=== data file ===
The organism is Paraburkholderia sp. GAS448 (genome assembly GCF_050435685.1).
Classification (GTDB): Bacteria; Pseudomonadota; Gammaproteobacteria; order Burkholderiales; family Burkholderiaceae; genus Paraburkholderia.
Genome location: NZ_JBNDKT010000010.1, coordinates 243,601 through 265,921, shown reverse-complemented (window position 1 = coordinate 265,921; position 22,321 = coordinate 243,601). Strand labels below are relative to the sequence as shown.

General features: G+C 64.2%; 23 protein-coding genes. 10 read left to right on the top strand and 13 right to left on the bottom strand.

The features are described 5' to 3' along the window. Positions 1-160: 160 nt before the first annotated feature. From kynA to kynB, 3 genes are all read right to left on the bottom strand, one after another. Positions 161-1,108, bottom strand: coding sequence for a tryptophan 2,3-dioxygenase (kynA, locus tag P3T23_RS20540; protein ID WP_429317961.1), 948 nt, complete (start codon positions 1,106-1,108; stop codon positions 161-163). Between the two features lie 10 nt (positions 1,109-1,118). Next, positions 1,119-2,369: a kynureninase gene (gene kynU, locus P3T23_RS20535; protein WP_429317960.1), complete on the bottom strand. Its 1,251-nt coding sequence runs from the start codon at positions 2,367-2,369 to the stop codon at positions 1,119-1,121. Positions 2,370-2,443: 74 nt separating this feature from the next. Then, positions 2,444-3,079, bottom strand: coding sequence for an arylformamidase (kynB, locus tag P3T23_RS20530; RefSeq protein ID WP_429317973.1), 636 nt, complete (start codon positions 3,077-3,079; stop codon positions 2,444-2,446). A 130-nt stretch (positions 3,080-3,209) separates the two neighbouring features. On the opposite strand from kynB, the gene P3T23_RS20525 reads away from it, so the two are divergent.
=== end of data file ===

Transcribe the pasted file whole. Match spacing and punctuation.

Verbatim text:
The organism is Paraburkholderia sp. GAS448 (genome assembly GCF_050435685.1).
Classification (GTDB): Bacteria; Pseudomonadota; Gammaproteobacteria; order Burkholderiales; family Burkholderiaceae; genus Paraburkholderia.
Genome location: NZ_JBNDKT010000010.1, coordinates 243,601 through 265,921, shown reverse-complemented (window position 1 = coordinate 265,921; position 22,321 = coordinate 243,601). Strand labels below are relative to the sequence as shown.

General features: G+C 64.2%; 23 protein-coding genes. 10 read left to right on the top strand and 13 right to left on the bottom strand.

The features are described 5' to 3' along the window. Positions 1-160: 160 nt before the first annotated feature. From kynA to kynB, 3 genes are all read right to left on the bottom strand, one after another. Positions 161-1,108, bottom strand: coding sequence for a tryptophan 2,3-dioxygenase (kynA, locus tag P3T23_RS20540; protein ID WP_429317961.1), 948 nt, complete (start codon positions 1,106-1,108; stop codon positions 161-163). Between the two features lie 10 nt (positions 1,109-1,118). Next, positions 1,119-2,369: a kynureninase gene (gene kynU, locus P3T23_RS20535; protein WP_429317960.1), complete on the bottom strand. Its 1,251-nt coding sequence runs from the start codon at positions 2,367-2,369 to the stop codon at positions 1,119-1,121. Positions 2,370-2,443: 74 nt separating this feature from the next. Then, positions 2,444-3,079, bottom strand: coding sequence for an arylformamidase (kynB, locus tag P3T23_RS20530; RefSeq protein ID WP_429317973.1), 636 nt, complete (start codon positions 3,077-3,079; stop codon positions 2,444-2,446). A 130-nt stretch (positions 3,080-3,209) separates the two neighbouring features. On the opposite strand from kynB, the gene P3T23_RS20525 reads away from it, so the two are divergent.